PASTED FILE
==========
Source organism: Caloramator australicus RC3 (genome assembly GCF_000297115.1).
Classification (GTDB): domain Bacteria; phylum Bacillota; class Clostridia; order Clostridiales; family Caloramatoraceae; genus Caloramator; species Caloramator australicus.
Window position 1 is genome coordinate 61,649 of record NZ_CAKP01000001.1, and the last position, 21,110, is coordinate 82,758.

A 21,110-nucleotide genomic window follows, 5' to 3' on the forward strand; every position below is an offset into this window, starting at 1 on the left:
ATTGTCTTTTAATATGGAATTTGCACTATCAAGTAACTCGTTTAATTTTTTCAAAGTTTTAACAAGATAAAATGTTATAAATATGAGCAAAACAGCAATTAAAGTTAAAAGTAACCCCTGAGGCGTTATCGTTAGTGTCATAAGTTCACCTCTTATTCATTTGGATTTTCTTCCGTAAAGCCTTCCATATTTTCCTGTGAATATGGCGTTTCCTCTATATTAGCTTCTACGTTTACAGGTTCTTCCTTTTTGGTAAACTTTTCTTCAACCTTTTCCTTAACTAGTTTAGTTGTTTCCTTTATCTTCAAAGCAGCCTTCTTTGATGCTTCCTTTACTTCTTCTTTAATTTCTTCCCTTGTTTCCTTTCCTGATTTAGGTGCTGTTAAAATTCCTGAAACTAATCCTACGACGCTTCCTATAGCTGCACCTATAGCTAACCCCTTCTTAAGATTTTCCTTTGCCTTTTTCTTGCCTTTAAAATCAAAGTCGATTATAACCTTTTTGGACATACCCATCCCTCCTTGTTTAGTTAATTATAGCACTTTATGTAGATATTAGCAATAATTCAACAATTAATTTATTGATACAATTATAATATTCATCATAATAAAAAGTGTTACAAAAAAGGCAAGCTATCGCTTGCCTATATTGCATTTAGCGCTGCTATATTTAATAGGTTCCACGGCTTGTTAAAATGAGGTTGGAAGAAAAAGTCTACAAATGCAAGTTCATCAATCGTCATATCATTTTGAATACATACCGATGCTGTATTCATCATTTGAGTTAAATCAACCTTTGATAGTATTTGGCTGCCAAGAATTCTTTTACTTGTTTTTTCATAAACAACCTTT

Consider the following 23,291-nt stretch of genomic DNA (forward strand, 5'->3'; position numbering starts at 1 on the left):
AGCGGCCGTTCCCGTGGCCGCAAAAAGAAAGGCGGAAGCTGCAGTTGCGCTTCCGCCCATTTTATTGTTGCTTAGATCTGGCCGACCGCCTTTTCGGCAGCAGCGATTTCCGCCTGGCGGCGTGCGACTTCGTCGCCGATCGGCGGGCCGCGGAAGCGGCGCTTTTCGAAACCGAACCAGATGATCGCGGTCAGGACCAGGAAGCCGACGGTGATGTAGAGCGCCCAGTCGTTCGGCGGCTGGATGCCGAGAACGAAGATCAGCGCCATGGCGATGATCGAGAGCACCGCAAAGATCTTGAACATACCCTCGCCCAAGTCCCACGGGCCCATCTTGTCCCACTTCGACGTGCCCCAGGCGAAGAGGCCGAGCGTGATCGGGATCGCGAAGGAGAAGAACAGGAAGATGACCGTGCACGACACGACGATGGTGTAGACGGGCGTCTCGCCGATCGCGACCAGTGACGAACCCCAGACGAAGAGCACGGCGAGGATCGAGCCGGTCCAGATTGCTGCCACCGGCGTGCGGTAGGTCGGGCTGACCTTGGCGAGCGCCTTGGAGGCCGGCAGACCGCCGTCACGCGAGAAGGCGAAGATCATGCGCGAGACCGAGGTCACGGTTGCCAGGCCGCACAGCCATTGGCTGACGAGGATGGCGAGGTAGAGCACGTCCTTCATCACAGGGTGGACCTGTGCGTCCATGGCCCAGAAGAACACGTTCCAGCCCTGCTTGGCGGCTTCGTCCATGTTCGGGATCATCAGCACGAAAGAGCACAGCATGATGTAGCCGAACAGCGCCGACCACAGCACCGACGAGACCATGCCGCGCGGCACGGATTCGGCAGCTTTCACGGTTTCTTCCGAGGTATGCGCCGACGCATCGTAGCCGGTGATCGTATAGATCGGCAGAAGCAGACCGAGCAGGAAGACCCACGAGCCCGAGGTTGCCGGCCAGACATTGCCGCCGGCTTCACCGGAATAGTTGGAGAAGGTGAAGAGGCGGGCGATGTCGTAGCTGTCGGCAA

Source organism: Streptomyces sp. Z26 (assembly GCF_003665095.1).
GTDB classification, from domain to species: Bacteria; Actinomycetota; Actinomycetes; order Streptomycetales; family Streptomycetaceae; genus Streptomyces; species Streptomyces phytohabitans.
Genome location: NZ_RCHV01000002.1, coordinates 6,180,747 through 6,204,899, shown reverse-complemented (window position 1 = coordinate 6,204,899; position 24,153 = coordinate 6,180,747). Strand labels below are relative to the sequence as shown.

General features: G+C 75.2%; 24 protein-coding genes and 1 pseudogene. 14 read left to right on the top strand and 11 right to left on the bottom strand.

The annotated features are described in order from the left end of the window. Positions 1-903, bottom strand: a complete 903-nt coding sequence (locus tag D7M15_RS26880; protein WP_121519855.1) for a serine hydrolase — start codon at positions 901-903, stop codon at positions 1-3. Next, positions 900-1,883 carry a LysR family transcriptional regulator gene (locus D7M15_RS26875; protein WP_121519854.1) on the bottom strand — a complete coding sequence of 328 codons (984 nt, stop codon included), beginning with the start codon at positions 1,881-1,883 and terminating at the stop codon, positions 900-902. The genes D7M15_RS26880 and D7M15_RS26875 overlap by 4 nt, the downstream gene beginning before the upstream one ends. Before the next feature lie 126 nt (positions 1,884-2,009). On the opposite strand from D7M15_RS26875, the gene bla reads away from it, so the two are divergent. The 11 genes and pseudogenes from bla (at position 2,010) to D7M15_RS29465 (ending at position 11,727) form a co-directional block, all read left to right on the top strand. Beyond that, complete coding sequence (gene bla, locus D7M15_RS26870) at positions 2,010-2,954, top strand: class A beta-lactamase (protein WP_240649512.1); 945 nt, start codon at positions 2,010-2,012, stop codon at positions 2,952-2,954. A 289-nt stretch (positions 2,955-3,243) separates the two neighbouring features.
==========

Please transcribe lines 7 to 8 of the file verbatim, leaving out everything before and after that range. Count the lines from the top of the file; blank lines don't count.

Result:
AGCGGCCGTTCCCGTGGCCGCAAAAAGAAAGGCGGAAGCTGCAGTTGCGCTTCCGCCCATTTTATTGTTGCTTAGATCTGGCCGACCGCCTTTTCGGCAGCAGCGATTTCCGCCTGGCGGCGTGCGACTTCGTCGCCGATCGGCGGGCCGCGGAAGCGGCGCTTTTCGAAACCGAACCAGATGATCGCGGTCAGGACCAGGAAGCCGACGGTGATGTAGAGCGCCCAGTCGTTCGGCGGCTGGATGCCGAGAACGAAGATCAGCGCCATGGCGATGATCGAGAGCACCGCAAAGATCTTGAACATACCCTCGCCCAAGTCCCACGGGCCCATCTTGTCCCACTTCGACGTGCCCCAGGCGAAGAGGCCGAGCGTGATCGGGATCGCGAAGGAGAAGAACAGGAAGATGACCGTGCACGACACGACGATGGTGTAGACGGGCGTCTCGCCGATCGCGACCAGTGACGAACCCCAGACGAAGAGCACGGCGAGGATCGAGCCGGTCCAGATTGCTGCCACCGGCGTGCGGTAGGTCGGGCTGACCTTGGCGAGCGCCTTGGAGGCCGGCAGACCGCCGTCACGCGAGAAGGCGAAGATCATGCGCGAGACCGAGGTCACGGTTGCCAGGCCGCACAGCCATTGGCTGACGAGGATGGCGAGGTAGAGCACGTCCTTCATCACAGGGTGGACCTGTGCGTCCATGGCCCAGAAGAACACGTTCCAGCCCTGCTTGGCGGCTTCGTCCATGTTCGGGATCATCAGCACGAAAGAGCACAGCATGATGTAGCCGAACAGCGCCGACCACAGCACCGACGAGACCATGCCGCGCGGCACGGATTCGGCAGCTTTCACGGTTTCTTCCGAGGTATGCGCCGACGCATCGTAGCCGGTGATCGTATAGATCGGCAGAAGCAGACCGAGCAGGAAGACCCACGAGCCCGAGGTTGCCGGCCAGACATTGCCGCCGGCTTCACCGGAATAGTTGGAGAAGGTGAAGAGGCGGGCGATGTCGTAGCTGTCGGCAA

Source organism: Streptomyces sp. Z26 (assembly GCF_003665095.1).